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Date: May 24th 1916

Pte. C.D. Richardson
May 24, 1916

Dear Edna:

Two more long letters to answer! That's what makes letter writing worth while. There is so much to reply to that it will save me trying to think of news to tell you, for you know we have to be very careful what we write. I have had some of my letters sent back by the Censor because I did not know exactly what was allowed. Really the most interesting things that happen, - and there are lots of them, - are the ones we have to keep to ourselves. If I could tell you exactly where we are and something of the country as a result of shell fire you would be in a better position to understand the pleasures and otherwise which we experience.

Before going further though, I must answer so many things that you referred to, for evidently we need to understand each other better. Perhaps I have give you wrong impressions, but if so, I assure you they were certainly not given intentionally. It was characteristic of you, Edna, to come forward openly and tell me how we stood and I admire you for it. It was those qualities of true young womanhood that made me anxious to be a friend of yours in the first place, and no other motive than true friendship has ever been my purpose in corresponding with you. I have sometimes referred to the fact that it was odd how we every started writing to each other. I think I sent you a card congratulating you on the success of your First Year at the M.A.C. and somehow we continued writing. When we consider that while you were at College in your first year we were only casual friends it has often occurred to me that our situation is rather uncommon. From the first time I knew you, though, I was interested in you because you seemed to appeal to my particular fancy as one whom it would always be a pleasure to know.

I think that explains briefly the reason I have come to feel that you are like a little sister of mine, one who is kind of a chum, to whom I feel free to say what I think and tell of what I do, knowing that it is all done in the spirit of close friendship.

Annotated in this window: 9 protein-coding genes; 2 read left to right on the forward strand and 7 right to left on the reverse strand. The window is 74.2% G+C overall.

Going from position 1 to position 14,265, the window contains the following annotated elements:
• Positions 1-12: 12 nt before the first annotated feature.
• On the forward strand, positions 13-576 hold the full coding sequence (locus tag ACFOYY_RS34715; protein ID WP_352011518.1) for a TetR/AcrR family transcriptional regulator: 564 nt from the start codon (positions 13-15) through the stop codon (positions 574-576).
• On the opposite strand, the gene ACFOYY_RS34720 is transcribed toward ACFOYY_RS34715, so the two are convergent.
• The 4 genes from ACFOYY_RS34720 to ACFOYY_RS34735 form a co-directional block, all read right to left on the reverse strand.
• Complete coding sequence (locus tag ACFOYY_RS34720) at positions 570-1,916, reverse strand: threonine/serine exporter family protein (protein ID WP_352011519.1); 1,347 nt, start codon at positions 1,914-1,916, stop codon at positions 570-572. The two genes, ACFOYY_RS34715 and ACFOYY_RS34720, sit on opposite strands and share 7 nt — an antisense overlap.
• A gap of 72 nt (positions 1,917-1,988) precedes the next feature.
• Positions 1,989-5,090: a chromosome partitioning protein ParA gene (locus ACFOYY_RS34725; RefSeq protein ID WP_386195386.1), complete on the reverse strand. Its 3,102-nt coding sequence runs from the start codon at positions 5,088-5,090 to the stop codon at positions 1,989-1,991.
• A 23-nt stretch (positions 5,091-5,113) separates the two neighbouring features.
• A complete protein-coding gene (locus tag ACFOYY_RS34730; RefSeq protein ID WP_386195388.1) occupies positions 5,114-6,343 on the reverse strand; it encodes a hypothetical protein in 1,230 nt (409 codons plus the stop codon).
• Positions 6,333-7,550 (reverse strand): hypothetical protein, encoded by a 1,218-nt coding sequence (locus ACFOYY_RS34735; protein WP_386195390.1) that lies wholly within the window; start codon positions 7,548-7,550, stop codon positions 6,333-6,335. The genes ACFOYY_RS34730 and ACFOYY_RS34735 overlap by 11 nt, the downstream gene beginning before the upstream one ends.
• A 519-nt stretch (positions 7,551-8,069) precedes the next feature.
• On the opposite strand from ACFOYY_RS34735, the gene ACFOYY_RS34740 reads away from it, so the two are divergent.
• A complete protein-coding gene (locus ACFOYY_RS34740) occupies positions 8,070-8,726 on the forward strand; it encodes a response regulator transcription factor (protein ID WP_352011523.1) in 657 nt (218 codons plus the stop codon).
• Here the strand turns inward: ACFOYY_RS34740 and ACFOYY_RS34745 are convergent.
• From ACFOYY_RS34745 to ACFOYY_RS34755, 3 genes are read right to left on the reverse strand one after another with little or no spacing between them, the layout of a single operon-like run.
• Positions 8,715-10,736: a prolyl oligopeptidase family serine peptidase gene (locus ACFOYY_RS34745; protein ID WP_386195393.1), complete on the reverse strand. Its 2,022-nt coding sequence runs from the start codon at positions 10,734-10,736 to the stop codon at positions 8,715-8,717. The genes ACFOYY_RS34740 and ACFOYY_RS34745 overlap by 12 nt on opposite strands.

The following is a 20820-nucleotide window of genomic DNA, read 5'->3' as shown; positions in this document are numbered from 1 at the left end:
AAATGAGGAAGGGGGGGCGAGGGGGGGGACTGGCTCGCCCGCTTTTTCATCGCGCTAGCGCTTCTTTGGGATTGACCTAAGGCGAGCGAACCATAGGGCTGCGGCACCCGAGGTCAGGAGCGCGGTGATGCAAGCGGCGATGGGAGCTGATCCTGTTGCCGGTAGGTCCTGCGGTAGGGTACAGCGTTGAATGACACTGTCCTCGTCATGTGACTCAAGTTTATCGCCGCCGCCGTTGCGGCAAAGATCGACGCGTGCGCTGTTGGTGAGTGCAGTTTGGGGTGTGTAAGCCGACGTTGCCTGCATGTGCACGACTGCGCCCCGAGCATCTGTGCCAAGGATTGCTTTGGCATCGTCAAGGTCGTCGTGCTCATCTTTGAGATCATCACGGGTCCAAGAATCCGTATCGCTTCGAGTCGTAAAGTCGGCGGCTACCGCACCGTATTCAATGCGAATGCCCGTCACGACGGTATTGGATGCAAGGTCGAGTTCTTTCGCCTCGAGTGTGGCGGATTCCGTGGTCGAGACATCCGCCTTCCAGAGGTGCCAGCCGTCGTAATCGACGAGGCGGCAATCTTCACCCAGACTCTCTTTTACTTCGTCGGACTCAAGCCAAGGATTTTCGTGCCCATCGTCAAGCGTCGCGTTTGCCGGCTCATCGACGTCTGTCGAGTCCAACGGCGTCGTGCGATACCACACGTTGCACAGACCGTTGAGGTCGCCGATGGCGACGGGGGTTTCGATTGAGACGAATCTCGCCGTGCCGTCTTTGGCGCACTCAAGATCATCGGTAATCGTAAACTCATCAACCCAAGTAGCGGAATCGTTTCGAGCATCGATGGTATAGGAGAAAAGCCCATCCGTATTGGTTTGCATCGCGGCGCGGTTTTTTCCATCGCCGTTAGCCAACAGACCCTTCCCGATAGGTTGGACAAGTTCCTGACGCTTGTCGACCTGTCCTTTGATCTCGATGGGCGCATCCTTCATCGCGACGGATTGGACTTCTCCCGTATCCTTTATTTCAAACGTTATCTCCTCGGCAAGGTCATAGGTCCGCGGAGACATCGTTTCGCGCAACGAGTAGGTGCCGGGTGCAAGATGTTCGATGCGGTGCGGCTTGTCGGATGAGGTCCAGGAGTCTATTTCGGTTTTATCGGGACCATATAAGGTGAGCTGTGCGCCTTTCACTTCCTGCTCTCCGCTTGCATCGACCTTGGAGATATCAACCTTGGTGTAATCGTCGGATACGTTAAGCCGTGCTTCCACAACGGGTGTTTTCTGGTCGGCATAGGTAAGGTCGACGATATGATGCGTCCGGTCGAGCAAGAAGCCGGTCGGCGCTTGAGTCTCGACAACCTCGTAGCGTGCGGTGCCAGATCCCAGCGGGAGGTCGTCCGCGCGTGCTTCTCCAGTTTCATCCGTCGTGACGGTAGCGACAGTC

You spoke of your friendship with Leslie - you will excuse me if I tread on sacred ground for I only do it that we may be understood - and I think a great deal more of you for your confidence. I have known you were very good friends and I am glad of it. Leslie is one of the boys I hold in the highest esteem and I hope he considers me one of his friends as I have always done of him and shall continue to do. He is one whose manliness and likeable nature has made his pals his sincerest friends. I congratulate you from my heart that your opinion of him is of a similar nature to what mine has always been.

To put things plainly, Edna, we are friends, very good friends I hope, but nothing more. I know neither of us has ever thought otherwise. I have enjoyed your letters, your kindness and your sympathetic sentiments more that I can every tell you. I can truthfully say that you are the best correspondent I have ever had. I only hope I shall not lose your cheery periodicals. Are we as good friends as ever, Edna? Well, rather, if you are willing, for I assure you, I am.

I am sorry that my letter stating I had not heard from you for so long that I was beginning to wonder if I had offended you, caused you to worry. That was just thoughtless of me, to make you feel badly for I might have known you were not that kind of girl.